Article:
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Head and Neck, Pediatrics, Ultrasound, Unknown Cases

Solution to Unknown Case # 11 – Differential Diagnosis of a Cystic Pediatric Neck Mass

History: 5 year old male with a midline neck mass. 

Lymphatic malformation (cystic hygroma): Ultrasound of the midline neck shows a predominately hypoechoic mass with multiple thin septations, which is consistent with a lymphatic malformation, also called a cystic hygroma.

Lymphatic malformation (cystic hygroma): Ultrasound of the midline neck shows a predominately hypoechoic mass with multiple thin septations, which is consistent with a lymphatic malformation, also called a cystic hygroma.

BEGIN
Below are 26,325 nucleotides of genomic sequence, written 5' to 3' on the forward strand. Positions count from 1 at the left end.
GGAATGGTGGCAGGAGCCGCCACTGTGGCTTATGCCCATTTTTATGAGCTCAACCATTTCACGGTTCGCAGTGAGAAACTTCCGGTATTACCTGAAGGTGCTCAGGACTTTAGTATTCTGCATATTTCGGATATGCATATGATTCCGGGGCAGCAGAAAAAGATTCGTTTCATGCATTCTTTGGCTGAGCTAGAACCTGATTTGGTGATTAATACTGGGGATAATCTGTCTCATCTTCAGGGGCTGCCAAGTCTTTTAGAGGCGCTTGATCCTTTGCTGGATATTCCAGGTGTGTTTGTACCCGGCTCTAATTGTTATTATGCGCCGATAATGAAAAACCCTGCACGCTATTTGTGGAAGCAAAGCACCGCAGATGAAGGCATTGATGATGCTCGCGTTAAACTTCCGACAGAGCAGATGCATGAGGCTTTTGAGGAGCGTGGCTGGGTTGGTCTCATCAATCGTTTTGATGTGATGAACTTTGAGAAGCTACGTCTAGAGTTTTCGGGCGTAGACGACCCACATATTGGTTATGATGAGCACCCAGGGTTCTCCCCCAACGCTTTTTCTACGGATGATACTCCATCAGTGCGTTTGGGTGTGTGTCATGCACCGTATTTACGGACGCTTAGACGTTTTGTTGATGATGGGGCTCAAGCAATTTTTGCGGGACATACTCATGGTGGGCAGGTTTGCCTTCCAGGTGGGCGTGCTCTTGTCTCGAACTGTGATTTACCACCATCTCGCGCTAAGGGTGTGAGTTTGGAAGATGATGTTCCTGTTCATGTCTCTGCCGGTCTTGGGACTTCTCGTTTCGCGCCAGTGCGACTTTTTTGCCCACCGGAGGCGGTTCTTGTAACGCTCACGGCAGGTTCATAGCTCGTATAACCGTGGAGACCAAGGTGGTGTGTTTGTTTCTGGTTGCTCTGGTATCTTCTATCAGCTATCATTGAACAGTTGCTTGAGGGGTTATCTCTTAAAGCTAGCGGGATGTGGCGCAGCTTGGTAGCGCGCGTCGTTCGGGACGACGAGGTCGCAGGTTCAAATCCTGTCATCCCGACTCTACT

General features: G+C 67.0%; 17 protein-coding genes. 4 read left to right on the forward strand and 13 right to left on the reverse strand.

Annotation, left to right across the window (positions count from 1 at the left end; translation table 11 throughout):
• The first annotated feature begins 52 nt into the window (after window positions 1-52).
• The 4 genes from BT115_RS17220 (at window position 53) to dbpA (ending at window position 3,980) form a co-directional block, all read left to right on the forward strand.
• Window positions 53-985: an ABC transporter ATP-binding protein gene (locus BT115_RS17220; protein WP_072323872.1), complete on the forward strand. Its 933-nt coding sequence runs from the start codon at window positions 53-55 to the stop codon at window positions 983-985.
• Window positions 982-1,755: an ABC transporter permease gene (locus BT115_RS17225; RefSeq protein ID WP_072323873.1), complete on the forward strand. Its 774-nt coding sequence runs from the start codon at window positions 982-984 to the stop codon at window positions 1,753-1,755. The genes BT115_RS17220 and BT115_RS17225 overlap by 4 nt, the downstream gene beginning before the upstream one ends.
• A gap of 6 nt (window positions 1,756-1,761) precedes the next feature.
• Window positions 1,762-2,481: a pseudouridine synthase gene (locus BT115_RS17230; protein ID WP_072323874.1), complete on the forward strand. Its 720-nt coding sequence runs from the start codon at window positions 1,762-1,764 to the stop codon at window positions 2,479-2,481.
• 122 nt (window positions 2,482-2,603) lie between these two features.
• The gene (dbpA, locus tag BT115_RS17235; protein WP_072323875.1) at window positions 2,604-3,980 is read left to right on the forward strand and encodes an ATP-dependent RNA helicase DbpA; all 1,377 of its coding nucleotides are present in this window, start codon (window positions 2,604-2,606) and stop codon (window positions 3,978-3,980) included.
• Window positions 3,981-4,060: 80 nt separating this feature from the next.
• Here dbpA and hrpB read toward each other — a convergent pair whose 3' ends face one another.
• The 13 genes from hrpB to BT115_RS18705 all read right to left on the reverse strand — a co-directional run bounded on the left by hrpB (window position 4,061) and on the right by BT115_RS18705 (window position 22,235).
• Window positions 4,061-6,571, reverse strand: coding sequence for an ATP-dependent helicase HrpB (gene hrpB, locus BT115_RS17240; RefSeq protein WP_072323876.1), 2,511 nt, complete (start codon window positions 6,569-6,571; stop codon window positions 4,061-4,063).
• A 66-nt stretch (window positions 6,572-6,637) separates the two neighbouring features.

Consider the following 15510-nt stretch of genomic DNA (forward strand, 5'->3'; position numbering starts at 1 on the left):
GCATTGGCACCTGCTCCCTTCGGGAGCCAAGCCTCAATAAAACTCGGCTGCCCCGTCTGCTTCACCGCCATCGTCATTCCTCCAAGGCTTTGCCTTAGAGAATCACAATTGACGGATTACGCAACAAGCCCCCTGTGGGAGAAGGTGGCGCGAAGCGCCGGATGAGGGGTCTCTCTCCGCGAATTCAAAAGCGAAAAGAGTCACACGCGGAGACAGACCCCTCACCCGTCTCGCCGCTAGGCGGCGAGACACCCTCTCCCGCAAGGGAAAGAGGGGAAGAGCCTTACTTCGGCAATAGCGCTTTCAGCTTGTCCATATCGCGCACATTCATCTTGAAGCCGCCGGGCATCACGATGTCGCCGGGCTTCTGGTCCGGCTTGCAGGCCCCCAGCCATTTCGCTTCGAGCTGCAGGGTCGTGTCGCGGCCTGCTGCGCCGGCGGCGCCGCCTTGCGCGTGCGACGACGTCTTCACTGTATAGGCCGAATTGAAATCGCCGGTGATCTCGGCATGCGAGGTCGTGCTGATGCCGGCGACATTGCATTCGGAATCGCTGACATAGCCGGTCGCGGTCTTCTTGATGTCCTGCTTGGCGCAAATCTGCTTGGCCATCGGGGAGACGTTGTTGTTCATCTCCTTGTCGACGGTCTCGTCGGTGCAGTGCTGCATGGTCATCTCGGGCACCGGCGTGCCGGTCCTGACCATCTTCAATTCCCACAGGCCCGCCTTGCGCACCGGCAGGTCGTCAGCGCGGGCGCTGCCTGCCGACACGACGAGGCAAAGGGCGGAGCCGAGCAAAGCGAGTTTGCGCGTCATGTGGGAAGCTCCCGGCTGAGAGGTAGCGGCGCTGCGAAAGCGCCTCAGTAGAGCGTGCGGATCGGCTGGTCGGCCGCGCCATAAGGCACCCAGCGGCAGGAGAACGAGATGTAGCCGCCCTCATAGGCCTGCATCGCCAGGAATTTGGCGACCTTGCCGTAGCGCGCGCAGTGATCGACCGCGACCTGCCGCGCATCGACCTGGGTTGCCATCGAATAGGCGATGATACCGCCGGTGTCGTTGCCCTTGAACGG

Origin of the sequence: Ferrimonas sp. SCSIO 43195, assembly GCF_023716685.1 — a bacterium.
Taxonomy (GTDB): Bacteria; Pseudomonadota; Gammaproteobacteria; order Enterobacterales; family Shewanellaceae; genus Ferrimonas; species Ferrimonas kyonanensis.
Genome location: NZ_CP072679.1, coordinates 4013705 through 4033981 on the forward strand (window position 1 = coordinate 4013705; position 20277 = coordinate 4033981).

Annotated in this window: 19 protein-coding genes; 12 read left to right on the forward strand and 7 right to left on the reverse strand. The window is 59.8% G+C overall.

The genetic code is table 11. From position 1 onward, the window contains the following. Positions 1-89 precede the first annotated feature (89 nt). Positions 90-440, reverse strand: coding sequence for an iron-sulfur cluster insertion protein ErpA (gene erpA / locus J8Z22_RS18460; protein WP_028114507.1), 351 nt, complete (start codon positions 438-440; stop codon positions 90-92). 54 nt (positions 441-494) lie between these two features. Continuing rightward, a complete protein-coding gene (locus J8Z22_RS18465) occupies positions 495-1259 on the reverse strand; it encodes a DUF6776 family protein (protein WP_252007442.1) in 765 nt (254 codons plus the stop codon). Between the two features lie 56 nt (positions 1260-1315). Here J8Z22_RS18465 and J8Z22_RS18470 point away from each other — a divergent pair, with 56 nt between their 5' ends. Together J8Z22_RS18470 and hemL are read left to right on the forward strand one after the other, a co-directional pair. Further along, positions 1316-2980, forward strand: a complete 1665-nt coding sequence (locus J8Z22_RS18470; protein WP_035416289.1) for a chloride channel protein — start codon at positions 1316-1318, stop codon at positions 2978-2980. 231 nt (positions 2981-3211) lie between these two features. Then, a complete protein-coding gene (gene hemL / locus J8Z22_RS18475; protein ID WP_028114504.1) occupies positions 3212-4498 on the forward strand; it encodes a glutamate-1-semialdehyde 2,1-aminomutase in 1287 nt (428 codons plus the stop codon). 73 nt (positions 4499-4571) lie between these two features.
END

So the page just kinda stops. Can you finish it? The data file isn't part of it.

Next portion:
This is the appearance of a lymphatic malformation, which use to be termed “cystic hygroma.” A lymphatic malformation is a congenital malformation of lymph channels which collect into embryonic lymphatic sacs. They can virtually be found in any head and neck location, and are characteristically trans-spatial, such as both infra and suprahyoid. They can be unilocular or multilocular (septated) as seen on the image above, and are mostly anechoic to hypoechoic. A fluid level in a lymphatic malformation suggests prior hemorrhage.

The differential diagnosis for cystic neck masses in the pediatric population is as follows:

1. Infected (also called suppurative) lymph node.

2. Abscess

3. Thyroglossal duct cyst

4. Lymphatic malformation

5. Ranula

6. Second branchial cleft cyst (which is usually lateral and not midline)

7. Dermoid and epidermoid cysts are more rare considerations

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About radiologypics

I am a radiology physician from California, USA.

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